The State of Katanga ceased to exist in January 1963, when its capital, Elisabethville (modern-day Lubumbashi), had come under control of the United Nations. Moïse Tshombe admitted defeat on January 21, and went in exile in Northern Rhodesia, and later Spain. He returned to Congo the following year, however, and in a true 180-degree turnaround became Prime Minister of Congo under President Kasavubu. It proved to be a short-lived tenure, as he was ousted from this position in 1965 by Kasavubu’s successor, Mobuto Sese Soko, who had staged a coup against Kasavubu.
Tshombe returned to exile in Spain, but was kidnapped in 1967 and placed under house arrest in Algeria following rumors that he wanted to return to Congo (at this point he had also been sentenced to death by Mobuto for treason). He died in Algeria in 1969 following a heart attack and is buried in Brussels.
While there is a lot more to the Congo Crisis than what can be covered here (it is known for being a proxy-conflict in the Cold War) it is clear that Moïse Tshombe did play an important role in post-colonial African history. This makes this particular autographed note interesting to me, as I had been reading about Congolese history and was somewhat familiar with the story of Katanga (see David van Reybrouck’s Congo: The Epic History of a People).
The note was offered online as a plain VF (which it technically is), but no mention was made of the autograph. While not very recognizable, I did compare it to known documents signed by Moïse Tshombe and the autograph is a match.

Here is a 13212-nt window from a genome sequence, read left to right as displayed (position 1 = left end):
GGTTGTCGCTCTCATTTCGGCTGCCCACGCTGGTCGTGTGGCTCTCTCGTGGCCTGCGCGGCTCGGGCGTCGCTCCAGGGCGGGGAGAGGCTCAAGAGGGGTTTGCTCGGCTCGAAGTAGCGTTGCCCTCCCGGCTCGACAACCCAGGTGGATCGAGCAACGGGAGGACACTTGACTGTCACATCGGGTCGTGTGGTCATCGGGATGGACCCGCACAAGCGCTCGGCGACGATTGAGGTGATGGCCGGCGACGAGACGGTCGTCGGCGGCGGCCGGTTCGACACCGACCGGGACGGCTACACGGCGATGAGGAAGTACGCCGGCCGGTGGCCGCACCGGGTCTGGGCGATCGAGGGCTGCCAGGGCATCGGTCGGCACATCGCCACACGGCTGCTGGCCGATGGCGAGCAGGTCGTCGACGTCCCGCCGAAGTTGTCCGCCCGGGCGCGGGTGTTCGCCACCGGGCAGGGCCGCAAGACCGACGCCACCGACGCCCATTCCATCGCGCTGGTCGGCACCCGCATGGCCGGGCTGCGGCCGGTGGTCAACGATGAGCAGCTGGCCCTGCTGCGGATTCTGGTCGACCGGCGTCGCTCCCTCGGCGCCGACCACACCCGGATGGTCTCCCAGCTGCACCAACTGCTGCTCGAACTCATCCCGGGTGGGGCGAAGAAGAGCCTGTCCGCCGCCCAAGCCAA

The question is: how did it end up in Canada, where I found it offered for sale? Finding the answer can require some imagination. The 10 franc note, the lowest denomination in the series (there were six denominations) was put into circulation in Katanga on January 9, 1961. The notes were printed in Switzerland and were exchangeable at par for Congolese Francs.
The fact that Katanga was able to issue these notes in the first place was very uncommon; very few short-lived governments ever had the infrastructure and economy to produce a currency that was accepted by the local population. Katanga succeeded in this, and the notes circulated widely during the years the secessionist state existed.
My theory is that this note went from the printer in Switzerland to Katanga, where it circulated for awhile, before being taken to some sort of political event attended by Moïse Tshombe. The person who happened to have this note in his wallet sought to obtain an autograph of the President of his new country, and with nothing else available, handed him a 10-franc note (at the time, 10 Katangan Francs was equal to $0.20) and asked Moïse Tshombe to autograph it next to his portrait on the note. The note was handed down a generation or two to somebody who emigrated to Belgium or Canada, and it ended up in a collection of world paper money, its historical significance forgotten until I purchased it.
I did ask the seller where he obtained the note, but all he could tell me was that it came in a collection of world paper money. There’s no way to prove anything I have written in the above paragraph but — as is so often the case in numismatics — its fascinating to think about it, and I think it’s an intriguing piece of post-colonial African history.